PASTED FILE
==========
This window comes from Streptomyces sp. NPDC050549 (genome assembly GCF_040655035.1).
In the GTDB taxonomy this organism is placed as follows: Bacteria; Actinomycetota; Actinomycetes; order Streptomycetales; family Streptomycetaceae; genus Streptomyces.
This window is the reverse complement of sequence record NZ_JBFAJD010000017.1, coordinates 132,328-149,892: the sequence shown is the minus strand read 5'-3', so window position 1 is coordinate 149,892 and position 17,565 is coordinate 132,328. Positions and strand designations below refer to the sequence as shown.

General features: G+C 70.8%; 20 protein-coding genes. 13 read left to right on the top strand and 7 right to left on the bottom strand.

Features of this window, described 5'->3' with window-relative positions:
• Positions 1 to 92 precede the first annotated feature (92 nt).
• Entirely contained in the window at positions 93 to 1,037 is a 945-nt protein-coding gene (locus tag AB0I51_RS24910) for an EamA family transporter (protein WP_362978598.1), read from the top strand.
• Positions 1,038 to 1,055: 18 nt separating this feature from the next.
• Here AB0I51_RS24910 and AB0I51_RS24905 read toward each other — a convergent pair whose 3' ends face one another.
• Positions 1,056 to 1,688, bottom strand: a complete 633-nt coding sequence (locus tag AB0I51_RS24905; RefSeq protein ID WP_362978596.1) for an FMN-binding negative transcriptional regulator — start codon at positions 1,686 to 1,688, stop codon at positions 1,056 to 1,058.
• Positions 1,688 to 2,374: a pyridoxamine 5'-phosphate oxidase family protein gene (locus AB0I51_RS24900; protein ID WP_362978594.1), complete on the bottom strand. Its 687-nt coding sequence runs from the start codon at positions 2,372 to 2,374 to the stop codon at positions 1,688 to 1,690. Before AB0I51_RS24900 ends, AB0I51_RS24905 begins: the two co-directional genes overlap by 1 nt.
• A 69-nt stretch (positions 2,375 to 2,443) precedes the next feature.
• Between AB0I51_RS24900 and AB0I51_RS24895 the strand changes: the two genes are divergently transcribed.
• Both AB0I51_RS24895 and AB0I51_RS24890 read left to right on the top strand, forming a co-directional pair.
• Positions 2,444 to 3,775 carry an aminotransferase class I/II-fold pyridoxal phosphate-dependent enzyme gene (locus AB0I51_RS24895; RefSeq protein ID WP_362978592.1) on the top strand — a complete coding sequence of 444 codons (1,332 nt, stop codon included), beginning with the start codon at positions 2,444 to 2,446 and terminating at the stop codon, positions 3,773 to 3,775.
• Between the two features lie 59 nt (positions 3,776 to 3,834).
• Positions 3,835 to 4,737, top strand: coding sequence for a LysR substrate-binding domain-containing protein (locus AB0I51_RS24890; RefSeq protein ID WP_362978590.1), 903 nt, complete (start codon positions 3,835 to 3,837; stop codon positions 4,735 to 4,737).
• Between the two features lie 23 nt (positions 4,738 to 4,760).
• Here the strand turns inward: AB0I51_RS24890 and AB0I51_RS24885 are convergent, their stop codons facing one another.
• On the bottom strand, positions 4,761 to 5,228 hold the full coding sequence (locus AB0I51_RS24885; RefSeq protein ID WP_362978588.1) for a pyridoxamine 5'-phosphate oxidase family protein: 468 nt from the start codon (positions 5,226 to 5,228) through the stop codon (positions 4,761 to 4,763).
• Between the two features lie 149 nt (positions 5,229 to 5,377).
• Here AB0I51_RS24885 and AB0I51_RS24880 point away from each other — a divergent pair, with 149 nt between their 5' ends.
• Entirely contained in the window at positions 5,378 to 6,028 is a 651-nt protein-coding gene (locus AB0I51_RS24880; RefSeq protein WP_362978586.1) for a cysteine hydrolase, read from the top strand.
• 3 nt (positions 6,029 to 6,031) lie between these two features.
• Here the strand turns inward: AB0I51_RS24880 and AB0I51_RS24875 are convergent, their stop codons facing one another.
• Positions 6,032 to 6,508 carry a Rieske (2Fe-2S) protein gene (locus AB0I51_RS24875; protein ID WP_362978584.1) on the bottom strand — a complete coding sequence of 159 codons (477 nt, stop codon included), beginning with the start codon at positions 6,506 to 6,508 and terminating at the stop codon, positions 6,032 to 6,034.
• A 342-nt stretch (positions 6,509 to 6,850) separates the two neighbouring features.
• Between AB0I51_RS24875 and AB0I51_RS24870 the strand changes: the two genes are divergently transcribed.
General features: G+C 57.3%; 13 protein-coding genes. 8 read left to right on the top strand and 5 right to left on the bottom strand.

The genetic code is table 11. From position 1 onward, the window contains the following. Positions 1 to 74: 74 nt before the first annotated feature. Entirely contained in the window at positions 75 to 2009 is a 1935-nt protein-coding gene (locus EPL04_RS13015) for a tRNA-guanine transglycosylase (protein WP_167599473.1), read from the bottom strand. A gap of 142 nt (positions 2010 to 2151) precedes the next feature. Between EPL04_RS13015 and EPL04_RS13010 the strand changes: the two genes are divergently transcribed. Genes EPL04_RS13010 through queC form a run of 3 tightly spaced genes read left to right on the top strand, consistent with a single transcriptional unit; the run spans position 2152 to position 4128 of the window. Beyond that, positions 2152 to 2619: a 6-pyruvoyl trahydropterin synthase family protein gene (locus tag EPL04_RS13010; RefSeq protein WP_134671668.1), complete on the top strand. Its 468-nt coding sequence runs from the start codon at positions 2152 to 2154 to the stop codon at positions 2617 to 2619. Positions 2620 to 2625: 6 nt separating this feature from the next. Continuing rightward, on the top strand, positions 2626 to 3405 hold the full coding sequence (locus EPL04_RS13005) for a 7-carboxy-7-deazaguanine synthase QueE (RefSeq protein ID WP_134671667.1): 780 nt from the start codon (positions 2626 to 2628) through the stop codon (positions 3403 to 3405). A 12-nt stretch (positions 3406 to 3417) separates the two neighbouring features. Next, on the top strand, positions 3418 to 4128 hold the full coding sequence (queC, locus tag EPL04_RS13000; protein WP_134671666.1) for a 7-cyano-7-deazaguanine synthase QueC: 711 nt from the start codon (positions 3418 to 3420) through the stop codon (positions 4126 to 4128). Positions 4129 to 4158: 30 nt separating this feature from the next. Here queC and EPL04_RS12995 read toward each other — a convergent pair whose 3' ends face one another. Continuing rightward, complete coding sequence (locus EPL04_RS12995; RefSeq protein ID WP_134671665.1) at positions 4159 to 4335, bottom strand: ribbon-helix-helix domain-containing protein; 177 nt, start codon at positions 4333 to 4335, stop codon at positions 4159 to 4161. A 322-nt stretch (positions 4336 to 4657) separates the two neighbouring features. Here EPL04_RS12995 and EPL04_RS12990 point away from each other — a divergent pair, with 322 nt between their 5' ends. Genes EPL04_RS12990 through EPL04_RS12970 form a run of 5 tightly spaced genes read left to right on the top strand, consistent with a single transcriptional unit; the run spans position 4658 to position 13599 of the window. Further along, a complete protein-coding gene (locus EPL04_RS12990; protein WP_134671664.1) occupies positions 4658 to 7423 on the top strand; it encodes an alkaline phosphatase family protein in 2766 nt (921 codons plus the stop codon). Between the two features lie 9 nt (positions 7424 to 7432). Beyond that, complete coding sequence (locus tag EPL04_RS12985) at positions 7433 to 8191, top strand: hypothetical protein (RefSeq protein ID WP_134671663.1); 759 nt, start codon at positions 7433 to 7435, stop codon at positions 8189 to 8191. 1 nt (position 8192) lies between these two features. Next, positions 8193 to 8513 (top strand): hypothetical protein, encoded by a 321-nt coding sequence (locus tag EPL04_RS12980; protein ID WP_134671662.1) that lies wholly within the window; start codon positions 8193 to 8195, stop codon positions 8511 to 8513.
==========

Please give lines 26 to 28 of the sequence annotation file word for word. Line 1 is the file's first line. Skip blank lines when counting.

• Positions 6,032 to 6,508 carry a Rieske (2Fe-2S) protein gene (locus AB0I51_RS24875; protein ID WP_362978584.1) on the bottom strand — a complete coding sequence of 159 codons (477 nt, stop codon included), beginning with the start codon at positions 6,506 to 6,508 and terminating at the stop codon, positions 6,032 to 6,034.
• A 342-nt stretch (positions 6,509 to 6,850) separates the two neighbouring features.
• Between AB0I51_RS24875 and AB0I51_RS24870 the strand changes: the two genes are divergently transcribed.